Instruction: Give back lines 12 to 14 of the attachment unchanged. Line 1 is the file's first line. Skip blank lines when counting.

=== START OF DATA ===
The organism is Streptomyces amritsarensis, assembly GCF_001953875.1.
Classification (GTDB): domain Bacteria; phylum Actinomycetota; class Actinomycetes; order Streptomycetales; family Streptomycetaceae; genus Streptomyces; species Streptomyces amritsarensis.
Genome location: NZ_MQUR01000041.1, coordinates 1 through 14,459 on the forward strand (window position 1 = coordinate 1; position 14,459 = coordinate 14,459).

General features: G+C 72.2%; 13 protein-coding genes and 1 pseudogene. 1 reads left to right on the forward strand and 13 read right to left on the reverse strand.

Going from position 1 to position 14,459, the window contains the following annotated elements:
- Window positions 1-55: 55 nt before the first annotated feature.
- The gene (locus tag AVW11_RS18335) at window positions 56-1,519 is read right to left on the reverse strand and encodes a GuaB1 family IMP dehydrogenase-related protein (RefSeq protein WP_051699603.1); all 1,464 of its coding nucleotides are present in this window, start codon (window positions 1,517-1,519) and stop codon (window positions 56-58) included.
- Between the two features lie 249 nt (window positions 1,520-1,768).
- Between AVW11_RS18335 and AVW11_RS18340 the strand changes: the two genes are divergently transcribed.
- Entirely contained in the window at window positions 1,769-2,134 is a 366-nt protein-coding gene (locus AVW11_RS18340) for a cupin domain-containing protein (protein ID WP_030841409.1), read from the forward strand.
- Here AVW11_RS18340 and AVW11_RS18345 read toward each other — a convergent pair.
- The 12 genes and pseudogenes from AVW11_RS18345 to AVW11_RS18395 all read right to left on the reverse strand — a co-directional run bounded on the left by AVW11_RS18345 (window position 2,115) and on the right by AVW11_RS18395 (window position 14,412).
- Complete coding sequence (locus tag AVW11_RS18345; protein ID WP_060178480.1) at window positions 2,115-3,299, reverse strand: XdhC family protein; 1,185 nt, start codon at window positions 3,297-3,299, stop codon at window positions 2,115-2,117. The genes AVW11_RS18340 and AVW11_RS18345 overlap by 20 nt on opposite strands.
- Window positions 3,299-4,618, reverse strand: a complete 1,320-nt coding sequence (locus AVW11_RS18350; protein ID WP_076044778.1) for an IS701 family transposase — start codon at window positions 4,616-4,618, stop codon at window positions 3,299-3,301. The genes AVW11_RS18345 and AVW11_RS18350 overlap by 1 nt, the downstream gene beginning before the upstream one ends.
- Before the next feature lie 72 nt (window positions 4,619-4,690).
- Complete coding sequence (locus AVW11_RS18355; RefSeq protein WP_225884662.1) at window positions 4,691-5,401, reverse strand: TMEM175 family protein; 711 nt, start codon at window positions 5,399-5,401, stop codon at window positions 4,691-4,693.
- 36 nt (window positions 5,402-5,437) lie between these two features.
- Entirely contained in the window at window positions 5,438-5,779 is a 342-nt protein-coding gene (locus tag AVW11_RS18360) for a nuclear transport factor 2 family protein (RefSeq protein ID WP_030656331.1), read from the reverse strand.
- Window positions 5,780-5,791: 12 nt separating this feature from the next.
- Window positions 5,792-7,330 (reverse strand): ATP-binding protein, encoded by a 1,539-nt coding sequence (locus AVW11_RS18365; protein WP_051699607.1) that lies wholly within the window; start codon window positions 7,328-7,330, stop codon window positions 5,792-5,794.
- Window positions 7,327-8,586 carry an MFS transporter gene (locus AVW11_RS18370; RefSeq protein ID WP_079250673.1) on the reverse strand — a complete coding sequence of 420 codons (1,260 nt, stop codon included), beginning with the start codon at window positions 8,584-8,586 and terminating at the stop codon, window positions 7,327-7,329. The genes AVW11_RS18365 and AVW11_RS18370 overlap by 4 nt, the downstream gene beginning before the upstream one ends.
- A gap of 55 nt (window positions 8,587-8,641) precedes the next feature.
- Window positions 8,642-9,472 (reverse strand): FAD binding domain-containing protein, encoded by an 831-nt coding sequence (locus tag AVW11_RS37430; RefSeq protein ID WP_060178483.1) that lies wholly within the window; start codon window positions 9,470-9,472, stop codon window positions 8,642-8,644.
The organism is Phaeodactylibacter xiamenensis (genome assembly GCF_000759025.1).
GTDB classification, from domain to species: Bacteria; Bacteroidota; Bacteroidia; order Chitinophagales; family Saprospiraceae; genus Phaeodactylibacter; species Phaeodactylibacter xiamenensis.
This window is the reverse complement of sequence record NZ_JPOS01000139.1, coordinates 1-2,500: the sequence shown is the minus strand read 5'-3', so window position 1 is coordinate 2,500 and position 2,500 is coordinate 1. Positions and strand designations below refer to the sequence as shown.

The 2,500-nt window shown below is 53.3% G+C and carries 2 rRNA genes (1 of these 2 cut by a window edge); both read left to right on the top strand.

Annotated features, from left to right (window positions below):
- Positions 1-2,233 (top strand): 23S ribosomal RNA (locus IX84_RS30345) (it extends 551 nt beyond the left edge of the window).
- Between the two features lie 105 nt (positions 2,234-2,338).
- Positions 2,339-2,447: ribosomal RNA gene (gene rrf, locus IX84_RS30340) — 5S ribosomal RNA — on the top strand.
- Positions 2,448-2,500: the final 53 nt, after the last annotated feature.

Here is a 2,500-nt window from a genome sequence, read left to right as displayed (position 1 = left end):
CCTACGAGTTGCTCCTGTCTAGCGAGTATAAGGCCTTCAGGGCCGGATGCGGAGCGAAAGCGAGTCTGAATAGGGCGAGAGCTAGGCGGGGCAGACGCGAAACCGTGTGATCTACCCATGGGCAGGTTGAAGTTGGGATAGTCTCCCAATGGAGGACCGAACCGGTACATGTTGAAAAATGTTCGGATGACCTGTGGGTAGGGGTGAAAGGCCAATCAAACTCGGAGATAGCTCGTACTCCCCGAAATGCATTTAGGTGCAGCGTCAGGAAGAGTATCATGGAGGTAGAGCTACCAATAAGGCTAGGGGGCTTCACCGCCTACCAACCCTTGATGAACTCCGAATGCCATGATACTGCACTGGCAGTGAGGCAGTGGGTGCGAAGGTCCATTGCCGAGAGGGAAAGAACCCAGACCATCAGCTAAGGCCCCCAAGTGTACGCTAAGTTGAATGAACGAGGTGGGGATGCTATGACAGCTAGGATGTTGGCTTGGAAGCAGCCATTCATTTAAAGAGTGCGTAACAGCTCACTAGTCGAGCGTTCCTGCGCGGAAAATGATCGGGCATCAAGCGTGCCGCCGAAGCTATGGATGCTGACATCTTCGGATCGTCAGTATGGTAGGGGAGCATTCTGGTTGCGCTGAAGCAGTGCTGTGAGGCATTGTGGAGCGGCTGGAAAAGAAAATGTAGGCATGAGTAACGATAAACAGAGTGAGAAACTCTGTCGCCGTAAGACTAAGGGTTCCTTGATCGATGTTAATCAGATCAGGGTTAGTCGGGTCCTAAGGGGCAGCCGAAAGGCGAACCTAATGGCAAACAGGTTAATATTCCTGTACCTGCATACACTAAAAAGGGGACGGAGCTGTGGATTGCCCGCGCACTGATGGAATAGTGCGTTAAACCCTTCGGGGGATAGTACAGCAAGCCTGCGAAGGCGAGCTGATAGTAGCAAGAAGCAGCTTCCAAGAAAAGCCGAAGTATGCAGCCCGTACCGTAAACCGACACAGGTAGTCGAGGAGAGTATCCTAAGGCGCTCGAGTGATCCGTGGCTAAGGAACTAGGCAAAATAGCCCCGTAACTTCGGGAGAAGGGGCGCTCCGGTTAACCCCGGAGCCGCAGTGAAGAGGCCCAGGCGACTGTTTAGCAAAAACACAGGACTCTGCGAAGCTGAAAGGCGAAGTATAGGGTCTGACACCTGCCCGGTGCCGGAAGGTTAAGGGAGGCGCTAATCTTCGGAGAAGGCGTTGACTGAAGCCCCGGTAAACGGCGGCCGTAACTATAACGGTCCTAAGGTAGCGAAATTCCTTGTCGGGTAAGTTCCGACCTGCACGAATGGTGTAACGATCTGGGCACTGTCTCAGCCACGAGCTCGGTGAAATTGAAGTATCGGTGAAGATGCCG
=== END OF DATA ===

- The 12 genes and pseudogenes from AVW11_RS18345 to AVW11_RS18395 all read right to left on the reverse strand — a co-directional run bounded on the left by AVW11_RS18345 (window position 2,115) and on the right by AVW11_RS18395 (window position 14,412).
- Complete coding sequence (locus tag AVW11_RS18345; protein ID WP_060178480.1) at window positions 2,115-3,299, reverse strand: XdhC family protein; 1,185 nt, start codon at window positions 3,297-3,299, stop codon at window positions 2,115-2,117. The genes AVW11_RS18340 and AVW11_RS18345 overlap by 20 nt on opposite strands.
- Window positions 3,299-4,618, reverse strand: a complete 1,320-nt coding sequence (locus AVW11_RS18350; protein ID WP_076044778.1) for an IS701 family transposase — start codon at window positions 4,616-4,618, stop codon at window positions 3,299-3,301. The genes AVW11_RS18345 and AVW11_RS18350 overlap by 1 nt, the downstream gene beginning before the upstream one ends.